I read Mary Daly’s Beyond God the Father when I was a sophmore at a Catholic girls high school in Sacramento, CA. Theologically and intellectually, it was way over my head at that time. But I learned one important thing: Theology can and should be shaped by one’s lived experience. If theology doesn’t touch your life anywhere then it’s the theology that’s wrong, not your life.
“Few major feminists, ” Daly wrote, “display great interest in institutional religion. Yet this disinterest can hardly be equated with lack of spiritual consciousness. Rather, in our present experience the woman-consciousness is being wrenched free to find its own religious expression.”
Daly, who died on Sunday at age 81, was extreme and funny, brilliant and uncompromising. She always contended that as long as you could swim then you might as well swim in the deep end. And she did. But she had that furious intuition of right and wrong that is peculiar to Irish Catholics, especially as it relates to women.
In lieu of a large memorial service, Daly asked that those who want to remember her gather together in their locales and read and discuss her work.
Below are a round-up of excerpts from her obituaries and a great 1999 bit by John Stewart on Daly’s forced retirement from Boston College:
“She was a great trained philosopher, theologian, and poet, and she used all of those tools to demolish patriarchy — or any idea that domination is natural — in its most defended place, which is religion. In the way that painters and artists become more valuable after they’re gone, I hope Mary will be kept alive by people going to her work.”–Gloria Steinem
“Her contributions to feminist theology, philosophy, and theory were many, unique, and if I may say so, world-changing. She created intellectual space; she set the bar high. Even those who disagreed with her are in her debt for the challenges she offered…She always advised women to throw our lives as far as they would go. I can say without fear of exaggeration that she lived that way herself.”–Mary E. Hunt, co-founder and co-director of the Women’s Alliance for Theology, Ethics and Ritual (WATER)
” ‘The Church and the Second Sex‘ was every bit as important in the Catholic world as Betty Friedan’s ‘The Feminine Mystique,'”–James Carroll, an author and columnist for the Globe’s opinion pages who formerly was a Catholic priest.
“She literally turned the standard theological concepts upside down. Mary played with language in such a way that you simply had to stop and think. … You couldn’t use old words in the old ways. Her legacy is a cloud of women witnesses and male theologians, too, who have now been released into whole new understandings of what the tradition really holds and really means for all of us, male and female. She was a great thinker, she was a great icon. She will be maligned by some, but history will see her very differently.”–Sister Joan Chittister, a feminist author and a member of the Benedictine Sisters of Erie, Pa., said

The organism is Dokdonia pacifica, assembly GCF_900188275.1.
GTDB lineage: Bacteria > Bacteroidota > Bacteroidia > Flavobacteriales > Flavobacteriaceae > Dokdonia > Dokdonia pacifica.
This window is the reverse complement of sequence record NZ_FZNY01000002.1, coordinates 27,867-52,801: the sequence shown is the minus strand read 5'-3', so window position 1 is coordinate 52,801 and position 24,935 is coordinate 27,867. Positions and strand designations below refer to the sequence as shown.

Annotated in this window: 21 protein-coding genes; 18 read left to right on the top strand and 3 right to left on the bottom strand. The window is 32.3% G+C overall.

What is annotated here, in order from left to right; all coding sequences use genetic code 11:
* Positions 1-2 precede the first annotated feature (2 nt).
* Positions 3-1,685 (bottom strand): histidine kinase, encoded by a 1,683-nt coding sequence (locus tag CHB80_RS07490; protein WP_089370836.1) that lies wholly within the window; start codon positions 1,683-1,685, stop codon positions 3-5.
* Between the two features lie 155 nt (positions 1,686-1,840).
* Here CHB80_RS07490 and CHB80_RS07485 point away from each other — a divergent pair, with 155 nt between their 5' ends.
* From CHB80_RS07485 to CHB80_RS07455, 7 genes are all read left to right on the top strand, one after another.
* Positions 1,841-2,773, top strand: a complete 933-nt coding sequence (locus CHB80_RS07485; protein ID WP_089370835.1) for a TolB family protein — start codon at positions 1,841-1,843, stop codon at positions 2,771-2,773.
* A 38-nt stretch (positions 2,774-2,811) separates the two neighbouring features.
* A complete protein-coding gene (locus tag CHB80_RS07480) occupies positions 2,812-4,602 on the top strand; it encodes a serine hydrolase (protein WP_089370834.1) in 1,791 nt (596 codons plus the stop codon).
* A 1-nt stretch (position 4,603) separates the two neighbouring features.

“I think she was a central figure for the feminist movement in the 20th century, and hopefully beyond. She had a fierce intellect and an uncompromising soul that sometimes gave even her most loving friends indigestion, but it was worth it. She redefined the parameters of philosophy. She called herself a feminist philosopher, and she really was — she was the first.”– Robin Morgan, who edited Sisterhood is Powerful: An Anthology of Writings From the Women’s Liberation Movement.
“She basically fairly clearly defined the outer limits of radical feminist theology.People around the world are generally grateful for her having done that.”– Robert Daly, who chaired the theology department during much of Dr. Daly’s tenure and was not related to her.
For a little something on the fun side, see a slim trim Jon Stewart skewering Daly when she was forced to leave Boston College in 1999 for not agreeing to teach men in her classroom.
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Books by Mary Daly include:
*”Beyond God the Father: Toward a Philosophy of Women’s Liberation”
*”Gyn/Ecology: The Metaethics of Radical Feminism,” which defined categories of political theory and philosophy of religion.
*”The Church and the Second Sex”
*”Pure Lust: Elemental Feminist Philosophy,” an exploration of patriarchy and feminist vision.
*”Websters’ First New Intergalactic Wickedary of the English Language,” a humor-filled work of words aimed at “freeing the English language” from its patriarchal roots.
*”Outercourse: The Be-Dazzling Voyage,” a philosophical autobiography.
*”Quintessence… Realizing the Archiac Future: A Radical Elemental Feminist Manifesto,” another consideration of feminist thought.
*”Amazon Grace: Re-Calling the Courage to Sin Big”
Mary Daly, radical feminist theologian, dead at 81 (National Catholic Reporter)